From the looks of it, the Epic vs. Apple lawsuit verdict is a lose-lose for both sides. Apple had to open the gates for alternate payment methods, and Epic Games was ordered to pay damages to Apple. While the verdict left both parties hurting, there’s more pain that Apple is bringing on to Epic Games now. The former has banned Fortnite from the App Store and refused to reinstate Epic’s developer license agreement.
As a result, Epic is no longer on the App Store, and it might remain this way for the coming years. The case is settled, but Epic Games is losing a lot here. Add Apple’s strictness to sideloading in the mix, and there’s no way Fortnite is making it back on iPhones unless Apple reverses the ban.
On September 22, Epic Games’ CEO & Founder, Tim Sweeney, took to Twitter, saying that Apple lied about welcoming Fortnite back to the App Store. He added that Apple abused its “monopoly power of over a billion users.” However, the court said that Apple is not monopolizing the market.
Epic’s case was built around a claim that Apple abuses its monopoly over the App Store by charging 30% commissions and not allowing alternate payment methods. To do this, the court has asked Apple to allow developers to include their payment methods within the app. In August, Apple started allowing developers to send emails and other communications to users, learning about the available alternative payment methods.
Apple has refused to let Epic back onto its App Store, banning it until the “district court’s judgment becomes final and non-appealable.” Looking into the letter, it would be safe to say that Sweeney invited this to Epic Games. It mentions that the court recognized Apple’s contractual right to ban Fortnite from the App Store. Apple’s letter also mentions that Epic committed an “intentional breach of contract and breach of trust.”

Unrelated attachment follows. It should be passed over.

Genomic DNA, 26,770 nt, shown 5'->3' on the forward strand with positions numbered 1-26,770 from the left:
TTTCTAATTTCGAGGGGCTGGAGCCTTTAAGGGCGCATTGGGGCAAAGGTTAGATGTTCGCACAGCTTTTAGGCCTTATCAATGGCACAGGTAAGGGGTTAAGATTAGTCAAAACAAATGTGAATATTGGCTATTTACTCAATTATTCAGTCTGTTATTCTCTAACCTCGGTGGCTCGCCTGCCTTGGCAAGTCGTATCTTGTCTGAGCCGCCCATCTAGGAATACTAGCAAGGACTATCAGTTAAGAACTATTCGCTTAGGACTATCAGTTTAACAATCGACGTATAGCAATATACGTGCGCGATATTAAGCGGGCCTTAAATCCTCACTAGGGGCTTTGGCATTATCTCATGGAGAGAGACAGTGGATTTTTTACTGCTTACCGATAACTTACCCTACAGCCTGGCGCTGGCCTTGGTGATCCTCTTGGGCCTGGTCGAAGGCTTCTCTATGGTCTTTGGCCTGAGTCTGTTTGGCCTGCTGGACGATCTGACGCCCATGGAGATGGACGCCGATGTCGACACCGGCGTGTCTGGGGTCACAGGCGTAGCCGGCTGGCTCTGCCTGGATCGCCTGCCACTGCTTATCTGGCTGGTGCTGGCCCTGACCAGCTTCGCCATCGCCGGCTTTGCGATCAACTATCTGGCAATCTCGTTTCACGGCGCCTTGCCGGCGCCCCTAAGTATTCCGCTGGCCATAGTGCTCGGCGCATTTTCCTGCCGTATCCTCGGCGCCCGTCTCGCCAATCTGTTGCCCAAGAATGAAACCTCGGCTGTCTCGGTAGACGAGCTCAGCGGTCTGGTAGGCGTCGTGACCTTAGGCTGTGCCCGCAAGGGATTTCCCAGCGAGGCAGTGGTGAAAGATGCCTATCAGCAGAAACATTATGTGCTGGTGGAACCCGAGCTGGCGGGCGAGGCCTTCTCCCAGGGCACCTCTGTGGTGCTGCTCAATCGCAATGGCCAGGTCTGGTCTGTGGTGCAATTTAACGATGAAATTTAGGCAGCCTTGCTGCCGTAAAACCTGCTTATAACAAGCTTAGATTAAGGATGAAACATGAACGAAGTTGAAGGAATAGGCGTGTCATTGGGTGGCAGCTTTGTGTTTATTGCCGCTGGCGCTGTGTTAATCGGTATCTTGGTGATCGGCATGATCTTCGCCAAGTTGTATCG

Lastly, Apple says that Tim Sweeney’s past statements are why it doesn’t trust Epic to bring back Fortnite to the App Store. Adding to all of this, it looks like Apple is right in banning Epic. However, there’s more to the story.
No Clean Slates
Apple agreed to let Fortnite back on the App Store if Epic decides to play by the rules. Since that statement, Apple has won the case against Epic, banned Epic Games from App Store, and sent a letter denying Epic’s developer license.
According to a press release issued by Epic Games, Apple’s claims are based on a “fabricated” quote. It also states that “Fortnite should not be blacklisted for challenging an agreement containing terms the court found to be unlawful.”
From Epic’s perspective, it “launched” a payment method to do something that needed to be done for a long time. However, Epic skips the part where Apple also vets the apps on the App Store to safeguard the users. We can agree there’s no clean slate for Apple or Epic Games after the verdict, but both companies need to understand each other’s position instead of adding new rebuttals.
Epic should acknowledge that bypassing Apple’s payment mechanism was not the best decision. Apple, too, should use the verdict as a fresh start and reinstate Fortnite since Epic is ready to comply with the terms and conditions. Ultimately, iOS-based Fortnite players are the ones paying the price for this ban.